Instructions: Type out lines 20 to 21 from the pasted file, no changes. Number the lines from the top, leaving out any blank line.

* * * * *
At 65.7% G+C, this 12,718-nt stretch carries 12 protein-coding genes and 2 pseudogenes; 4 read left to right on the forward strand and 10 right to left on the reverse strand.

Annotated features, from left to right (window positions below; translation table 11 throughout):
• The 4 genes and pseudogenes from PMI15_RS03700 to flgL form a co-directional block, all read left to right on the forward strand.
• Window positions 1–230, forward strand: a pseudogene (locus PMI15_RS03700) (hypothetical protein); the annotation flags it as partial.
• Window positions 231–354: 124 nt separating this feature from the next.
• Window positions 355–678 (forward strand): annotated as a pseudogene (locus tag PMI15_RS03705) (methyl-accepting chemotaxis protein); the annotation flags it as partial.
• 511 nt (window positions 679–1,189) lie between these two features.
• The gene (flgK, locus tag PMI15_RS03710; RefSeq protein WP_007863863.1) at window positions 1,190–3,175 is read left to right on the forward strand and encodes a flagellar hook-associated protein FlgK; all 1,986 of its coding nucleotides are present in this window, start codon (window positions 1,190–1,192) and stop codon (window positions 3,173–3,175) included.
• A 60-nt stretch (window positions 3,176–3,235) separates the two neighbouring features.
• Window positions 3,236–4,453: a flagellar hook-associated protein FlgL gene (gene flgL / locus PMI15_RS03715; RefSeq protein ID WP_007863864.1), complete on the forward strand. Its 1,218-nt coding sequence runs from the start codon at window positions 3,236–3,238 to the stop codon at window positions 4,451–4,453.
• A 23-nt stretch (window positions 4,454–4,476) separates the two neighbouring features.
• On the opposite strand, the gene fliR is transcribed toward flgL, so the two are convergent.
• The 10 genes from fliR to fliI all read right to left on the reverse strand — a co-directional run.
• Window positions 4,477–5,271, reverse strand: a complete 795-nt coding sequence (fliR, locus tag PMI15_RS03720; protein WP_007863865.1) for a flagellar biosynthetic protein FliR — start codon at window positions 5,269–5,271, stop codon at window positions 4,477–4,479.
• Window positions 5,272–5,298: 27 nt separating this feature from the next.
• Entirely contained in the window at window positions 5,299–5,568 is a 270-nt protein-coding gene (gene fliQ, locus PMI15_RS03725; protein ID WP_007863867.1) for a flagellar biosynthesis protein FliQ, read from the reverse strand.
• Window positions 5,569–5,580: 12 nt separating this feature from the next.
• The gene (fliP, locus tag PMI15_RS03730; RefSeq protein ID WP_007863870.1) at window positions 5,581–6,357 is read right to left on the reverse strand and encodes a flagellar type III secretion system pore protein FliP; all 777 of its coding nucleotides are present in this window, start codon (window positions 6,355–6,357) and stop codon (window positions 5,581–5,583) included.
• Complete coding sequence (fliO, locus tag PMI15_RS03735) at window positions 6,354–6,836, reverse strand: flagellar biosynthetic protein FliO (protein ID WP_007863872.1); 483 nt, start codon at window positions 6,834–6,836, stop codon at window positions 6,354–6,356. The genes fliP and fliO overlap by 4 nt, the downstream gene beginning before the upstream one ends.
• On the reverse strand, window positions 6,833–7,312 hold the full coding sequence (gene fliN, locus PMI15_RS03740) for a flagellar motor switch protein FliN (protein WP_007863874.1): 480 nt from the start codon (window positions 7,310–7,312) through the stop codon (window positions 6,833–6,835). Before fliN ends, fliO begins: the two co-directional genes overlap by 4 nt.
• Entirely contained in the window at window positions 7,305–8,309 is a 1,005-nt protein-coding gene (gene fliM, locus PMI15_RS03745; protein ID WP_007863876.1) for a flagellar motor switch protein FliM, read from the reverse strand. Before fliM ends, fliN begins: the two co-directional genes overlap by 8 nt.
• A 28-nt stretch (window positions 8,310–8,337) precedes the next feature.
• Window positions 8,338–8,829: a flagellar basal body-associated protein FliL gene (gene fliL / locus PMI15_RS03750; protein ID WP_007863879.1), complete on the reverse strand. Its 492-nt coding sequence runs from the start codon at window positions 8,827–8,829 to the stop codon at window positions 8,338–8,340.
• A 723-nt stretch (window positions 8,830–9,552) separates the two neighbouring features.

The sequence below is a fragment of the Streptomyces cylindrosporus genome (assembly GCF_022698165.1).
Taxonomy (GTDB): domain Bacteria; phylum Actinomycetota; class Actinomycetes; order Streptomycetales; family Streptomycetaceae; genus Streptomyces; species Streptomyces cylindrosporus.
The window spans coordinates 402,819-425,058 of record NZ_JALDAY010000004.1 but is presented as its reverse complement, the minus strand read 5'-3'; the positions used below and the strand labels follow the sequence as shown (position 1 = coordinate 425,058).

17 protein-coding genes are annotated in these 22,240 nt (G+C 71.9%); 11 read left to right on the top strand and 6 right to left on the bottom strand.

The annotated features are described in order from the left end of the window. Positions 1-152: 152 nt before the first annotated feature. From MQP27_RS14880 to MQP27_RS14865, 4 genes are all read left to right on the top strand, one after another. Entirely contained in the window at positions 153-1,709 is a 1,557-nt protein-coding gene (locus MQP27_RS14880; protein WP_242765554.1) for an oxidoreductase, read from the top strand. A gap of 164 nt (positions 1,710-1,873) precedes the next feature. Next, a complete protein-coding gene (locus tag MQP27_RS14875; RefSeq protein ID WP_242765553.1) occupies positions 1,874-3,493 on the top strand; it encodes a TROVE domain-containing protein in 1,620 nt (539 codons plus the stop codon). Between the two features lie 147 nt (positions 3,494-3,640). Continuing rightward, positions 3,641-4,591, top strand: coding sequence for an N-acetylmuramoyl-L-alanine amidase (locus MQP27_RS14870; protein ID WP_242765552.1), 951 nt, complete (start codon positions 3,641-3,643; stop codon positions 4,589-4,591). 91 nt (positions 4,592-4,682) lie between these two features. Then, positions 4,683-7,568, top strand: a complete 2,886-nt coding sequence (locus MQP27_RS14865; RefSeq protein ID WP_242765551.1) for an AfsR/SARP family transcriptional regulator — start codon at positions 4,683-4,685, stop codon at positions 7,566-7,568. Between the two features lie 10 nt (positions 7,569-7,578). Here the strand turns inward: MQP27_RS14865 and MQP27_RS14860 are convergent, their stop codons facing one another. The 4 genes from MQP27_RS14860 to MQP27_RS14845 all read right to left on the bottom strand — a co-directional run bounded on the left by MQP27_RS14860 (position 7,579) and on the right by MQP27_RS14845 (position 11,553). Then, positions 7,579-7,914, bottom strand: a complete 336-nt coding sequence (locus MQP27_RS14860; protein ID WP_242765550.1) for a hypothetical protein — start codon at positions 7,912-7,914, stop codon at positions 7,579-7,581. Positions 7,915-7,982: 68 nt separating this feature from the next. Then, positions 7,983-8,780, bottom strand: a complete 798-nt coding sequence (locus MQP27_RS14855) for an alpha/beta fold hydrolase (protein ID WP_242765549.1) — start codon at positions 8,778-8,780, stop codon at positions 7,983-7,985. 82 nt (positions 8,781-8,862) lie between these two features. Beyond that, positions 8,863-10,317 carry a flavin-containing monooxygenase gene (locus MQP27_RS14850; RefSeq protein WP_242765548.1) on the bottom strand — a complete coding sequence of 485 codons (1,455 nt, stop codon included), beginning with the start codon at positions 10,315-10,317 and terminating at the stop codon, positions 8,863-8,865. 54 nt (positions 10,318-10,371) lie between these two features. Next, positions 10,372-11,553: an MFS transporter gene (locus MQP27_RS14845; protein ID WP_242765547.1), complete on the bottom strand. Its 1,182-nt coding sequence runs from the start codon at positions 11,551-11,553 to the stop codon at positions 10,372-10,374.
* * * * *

• On the reverse strand, window positions 6,833–7,312 hold the full coding sequence (gene fliN, locus PMI15_RS03740) for a flagellar motor switch protein FliN (protein WP_007863874.1): 480 nt from the start codon (window positions 7,310–7,312) through the stop codon (window positions 6,833–6,835). Before fliN ends, fliO begins: the two co-directional genes overlap by 4 nt.
• Entirely contained in the window at window positions 7,305–8,309 is a 1,005-nt protein-coding gene (gene fliM, locus PMI15_RS03745; protein ID WP_007863876.1) for a flagellar motor switch protein FliM, read from the reverse strand. Before fliM ends, fliN begins: the two co-directional genes overlap by 8 nt.